Hallmark Carehomes

Dementia can be an emotional journey and moving into full-time care may be a difficult decision for the resident and their family. You must be absolutely confident that the care home you choose has the right facilities, skills and approach to support people whose lives are changed by dementia.

Hallmark Care Homes is a member of the Dementia Action Alliance, is signed up to the national Dementia Pledge and is actively involved in research projects to improve standards of dementia care. Throughout 2018 we have pledged to raise £50,000 for Alzheimer’s Research UK to help the charity fund essential research into the disease, a cause we are very passionate about.


Our Dementia Care

The Hallmark Care Homes’ approach to supporting all of our residents – relationship-centred care – is especially important for our residents diagnosed with dementia. Our specially trained dementia care team receive ongoing training to make sure they have the communication and observational skills vital for optimum care.

We know that by building compassionate, trusting relationships and by knowing the individuals’ biography, personality and life journey, we can help people (and their families and friends who share the journey) to live enjoyable, stimulating and fulfilling lives. Our recently launched, comprehensive strategy outlines exactly how we deliver this level of care to all residents. To find out more you can download a summary of the strategy here.

Using the ‘About Me’ booklet, we build a lifestyle profile and tailor the environment, the attention and the support to each individual. And don’t forget the activities. Life is for living, so we ensure every day is as stimulating and enjoyable as possible and nothing makes us – and our residents – happier than the involvement of friends and family.

Watch our video below to see how we are working to implement the Hallmark Care Homes’ Dementia Strategy



What is Dementia?

Dementia is an umbrella term for a number of neurological conditions, which include:

  • Alzheimer’s
  • Vascular dementia
  • Lewy Body dementia
  • Frontotemporal dementia

It is not a natural part of the ageing process but the risks of developing dementia do increase with age. The symptoms are caused by physical changes to the brain and are unique to the individual.

Symptoms vary, depending on the individual and the type of dementia they have. Typical symptoms can include short team memory loss, difficulties with organisational and planning skills, confusion, problems with word finding, and changes in understanding and judgement. However many people with dementia retain a range of strengths and these abilities can be supported through a combination of sensitive support, trusting relationships and a thorough understanding of the person in an environment designed to maximise their abilities and independence. For more information on dementia, download our guide to dementia


Why environment matters with dementia

Dementia can change the person’s perception of their environment and cause anxiety and disorientation. This can make simple, everyday tasks appear overwhelming and sometimes impossible. Creating an environment where the function of each room is clear and homely with discreet recognisable signage for ease of navigation and way-finding helps to maintain emotional wellbeing and importantly keep the person in control and independent.

Our award winning, specialist dementia environments are designed specifically to enhance the quality of life of our residents. They offer stability, reassurance and familiarity.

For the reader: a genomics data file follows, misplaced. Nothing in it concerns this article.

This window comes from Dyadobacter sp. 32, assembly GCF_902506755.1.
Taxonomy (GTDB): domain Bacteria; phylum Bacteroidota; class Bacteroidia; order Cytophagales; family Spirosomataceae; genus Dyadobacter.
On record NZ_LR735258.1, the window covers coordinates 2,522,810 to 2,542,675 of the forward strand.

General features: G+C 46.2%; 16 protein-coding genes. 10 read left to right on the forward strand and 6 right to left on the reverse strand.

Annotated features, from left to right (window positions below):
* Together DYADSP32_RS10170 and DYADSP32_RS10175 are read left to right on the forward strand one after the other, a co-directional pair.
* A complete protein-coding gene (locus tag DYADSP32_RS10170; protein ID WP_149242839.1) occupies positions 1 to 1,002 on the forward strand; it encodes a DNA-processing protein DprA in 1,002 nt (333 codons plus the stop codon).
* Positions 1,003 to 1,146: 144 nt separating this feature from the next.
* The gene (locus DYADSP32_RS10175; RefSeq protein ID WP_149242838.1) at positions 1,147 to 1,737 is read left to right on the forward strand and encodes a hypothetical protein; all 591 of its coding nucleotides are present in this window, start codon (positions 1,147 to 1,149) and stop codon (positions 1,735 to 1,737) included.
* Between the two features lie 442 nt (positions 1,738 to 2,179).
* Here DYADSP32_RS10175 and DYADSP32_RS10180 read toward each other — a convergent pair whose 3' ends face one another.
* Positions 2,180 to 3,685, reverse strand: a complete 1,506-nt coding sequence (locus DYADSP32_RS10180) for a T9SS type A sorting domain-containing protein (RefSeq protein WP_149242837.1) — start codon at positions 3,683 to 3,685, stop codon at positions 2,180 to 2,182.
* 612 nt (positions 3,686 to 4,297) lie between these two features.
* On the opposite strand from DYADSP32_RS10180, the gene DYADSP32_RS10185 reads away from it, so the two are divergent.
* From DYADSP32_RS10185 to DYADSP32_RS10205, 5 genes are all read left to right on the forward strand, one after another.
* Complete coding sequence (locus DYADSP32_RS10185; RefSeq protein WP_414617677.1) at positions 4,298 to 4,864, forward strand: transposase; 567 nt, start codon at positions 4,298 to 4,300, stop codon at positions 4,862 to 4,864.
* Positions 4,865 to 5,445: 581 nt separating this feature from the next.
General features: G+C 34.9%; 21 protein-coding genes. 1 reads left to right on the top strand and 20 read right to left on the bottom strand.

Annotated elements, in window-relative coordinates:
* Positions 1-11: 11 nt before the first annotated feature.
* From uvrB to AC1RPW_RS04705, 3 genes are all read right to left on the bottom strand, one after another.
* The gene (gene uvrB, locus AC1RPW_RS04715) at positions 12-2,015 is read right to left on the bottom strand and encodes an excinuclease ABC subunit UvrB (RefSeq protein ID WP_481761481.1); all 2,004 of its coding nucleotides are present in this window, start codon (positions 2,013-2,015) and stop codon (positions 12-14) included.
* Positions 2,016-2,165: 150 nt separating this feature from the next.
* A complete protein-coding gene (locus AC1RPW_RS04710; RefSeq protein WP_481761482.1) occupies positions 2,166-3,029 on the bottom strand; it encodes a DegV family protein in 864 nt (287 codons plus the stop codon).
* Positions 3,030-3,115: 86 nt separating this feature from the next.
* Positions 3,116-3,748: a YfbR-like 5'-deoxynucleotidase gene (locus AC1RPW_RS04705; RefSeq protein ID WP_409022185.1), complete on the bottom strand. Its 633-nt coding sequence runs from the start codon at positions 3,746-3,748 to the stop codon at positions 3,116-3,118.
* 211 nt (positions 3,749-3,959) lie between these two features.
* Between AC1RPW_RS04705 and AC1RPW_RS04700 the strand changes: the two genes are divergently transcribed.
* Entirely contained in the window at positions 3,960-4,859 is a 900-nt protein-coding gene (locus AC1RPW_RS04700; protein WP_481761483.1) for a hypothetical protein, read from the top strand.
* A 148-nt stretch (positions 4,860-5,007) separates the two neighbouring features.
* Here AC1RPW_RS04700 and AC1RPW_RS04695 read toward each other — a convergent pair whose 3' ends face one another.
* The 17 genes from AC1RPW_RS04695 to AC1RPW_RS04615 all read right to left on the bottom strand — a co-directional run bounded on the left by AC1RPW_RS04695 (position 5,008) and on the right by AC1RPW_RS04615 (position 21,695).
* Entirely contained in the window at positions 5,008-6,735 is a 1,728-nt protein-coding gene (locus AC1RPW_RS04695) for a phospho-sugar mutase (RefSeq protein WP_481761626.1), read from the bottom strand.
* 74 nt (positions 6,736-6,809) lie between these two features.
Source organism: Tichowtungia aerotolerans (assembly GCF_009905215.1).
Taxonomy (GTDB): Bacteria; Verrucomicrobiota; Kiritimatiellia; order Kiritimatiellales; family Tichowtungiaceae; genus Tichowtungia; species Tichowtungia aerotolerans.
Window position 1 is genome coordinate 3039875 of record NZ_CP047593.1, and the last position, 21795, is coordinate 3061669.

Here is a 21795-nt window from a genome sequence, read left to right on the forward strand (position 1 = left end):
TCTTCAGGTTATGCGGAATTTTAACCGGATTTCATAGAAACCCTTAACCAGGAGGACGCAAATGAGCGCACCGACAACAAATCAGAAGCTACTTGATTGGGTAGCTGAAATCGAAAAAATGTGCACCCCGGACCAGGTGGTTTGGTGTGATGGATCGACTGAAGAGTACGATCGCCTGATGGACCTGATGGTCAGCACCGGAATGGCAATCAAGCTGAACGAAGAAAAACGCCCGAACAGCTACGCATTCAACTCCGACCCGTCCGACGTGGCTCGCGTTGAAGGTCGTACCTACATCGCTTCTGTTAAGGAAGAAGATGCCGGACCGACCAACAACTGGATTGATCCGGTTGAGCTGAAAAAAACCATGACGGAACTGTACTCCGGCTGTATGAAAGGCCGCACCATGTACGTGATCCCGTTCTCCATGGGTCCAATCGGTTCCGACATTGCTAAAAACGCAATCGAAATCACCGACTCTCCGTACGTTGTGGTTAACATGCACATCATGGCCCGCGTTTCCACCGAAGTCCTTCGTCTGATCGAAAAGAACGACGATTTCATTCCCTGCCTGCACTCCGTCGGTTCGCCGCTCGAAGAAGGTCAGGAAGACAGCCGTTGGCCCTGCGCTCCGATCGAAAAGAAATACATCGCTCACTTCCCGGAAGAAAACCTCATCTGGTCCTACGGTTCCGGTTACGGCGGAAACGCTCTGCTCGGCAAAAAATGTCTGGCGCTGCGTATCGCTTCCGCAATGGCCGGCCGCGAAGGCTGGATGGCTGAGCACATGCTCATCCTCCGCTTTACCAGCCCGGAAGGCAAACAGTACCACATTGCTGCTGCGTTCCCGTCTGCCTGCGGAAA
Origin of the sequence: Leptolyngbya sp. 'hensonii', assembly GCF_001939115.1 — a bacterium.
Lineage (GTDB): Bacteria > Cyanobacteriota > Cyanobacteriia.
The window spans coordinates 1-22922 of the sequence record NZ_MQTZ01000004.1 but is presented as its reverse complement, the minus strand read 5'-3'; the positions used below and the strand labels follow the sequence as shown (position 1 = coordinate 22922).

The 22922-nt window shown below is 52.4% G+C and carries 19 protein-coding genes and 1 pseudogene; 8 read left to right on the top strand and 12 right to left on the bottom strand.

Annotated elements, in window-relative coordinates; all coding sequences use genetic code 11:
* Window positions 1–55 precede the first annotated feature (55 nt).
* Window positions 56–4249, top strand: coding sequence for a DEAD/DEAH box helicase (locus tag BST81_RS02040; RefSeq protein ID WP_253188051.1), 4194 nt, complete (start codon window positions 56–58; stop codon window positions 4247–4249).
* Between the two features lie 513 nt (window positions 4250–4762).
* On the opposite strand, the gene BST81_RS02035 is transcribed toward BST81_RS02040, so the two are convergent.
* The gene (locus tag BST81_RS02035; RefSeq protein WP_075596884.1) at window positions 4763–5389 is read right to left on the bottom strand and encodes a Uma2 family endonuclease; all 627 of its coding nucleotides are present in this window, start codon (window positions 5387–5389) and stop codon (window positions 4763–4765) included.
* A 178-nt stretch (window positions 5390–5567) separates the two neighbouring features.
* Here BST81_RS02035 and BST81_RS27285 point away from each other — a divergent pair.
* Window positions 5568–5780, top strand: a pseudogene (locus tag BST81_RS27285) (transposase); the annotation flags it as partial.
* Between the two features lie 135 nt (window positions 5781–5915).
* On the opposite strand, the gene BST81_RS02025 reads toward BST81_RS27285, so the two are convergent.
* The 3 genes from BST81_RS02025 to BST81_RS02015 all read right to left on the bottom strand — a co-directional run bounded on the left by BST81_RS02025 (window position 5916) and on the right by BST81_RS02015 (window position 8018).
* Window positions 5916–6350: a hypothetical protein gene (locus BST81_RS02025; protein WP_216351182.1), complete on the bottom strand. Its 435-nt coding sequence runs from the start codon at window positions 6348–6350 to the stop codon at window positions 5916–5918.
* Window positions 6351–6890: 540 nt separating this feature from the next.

Lighting schemes throughout our dementia environments are arranged to eliminate shadows and dark corners wherever possible. Every home has a variety of open communal spaces with wide corridors leading to ‘destination points’, enabling our residents to move around freely in a safe, stimulating environment.

We carefully position relevant objects in corridors and on walls, not just to provide a sense of home, but to help people find their way. The main function of each room is described through clear signage and pictures. Bedrooms are also equipped with bespoke furniture to further aid independence.

Easy access to outside space is vital. Large patio and terraced areas encourage outdoor engagement and gentle exercise helping people to get a “breath of fresh air” whenever they need.


Lifestyle and Activities

It is important to us that our residents can continue to enjoy the activities and lifestyle that they always have and have the opportunity to get involved in new activities and interests with the support of our inclusive community setting.

Our homes offer a wide variety of activities, clubs and lifestyle choices that are tailored to individual needs and residents are free to choose as many as they wish. Activities can vary from a relaxing afternoon tea to creative outdoor activities, such as gardening clubs, to stimulate mind and body.

We also offer a range of facilities to support those living with dementia. Most of our homes have luxurious therapy rooms, so if the resident is feeling a little anxious, they can relax with a soothing massage. If watching a good film is the preferred way to relax, this can also be done in one of our state of our state-of-the-art cinemas. We understand the importance of routine to residents living with dementia and try to enable them to live their life as they choose. For this reason, many of our homes also have a laundry room available for those that want to do their own and a stylish hair and nail salon, so that residents can continue to have their weekly hair and nail appointment.

Residents can also enjoy the company of others in one of our friendly, vibrant cafes. These are often the social hub of our homes a great place to enjoy fresh coffee of tea and homemade cakes while spending time with friends and family.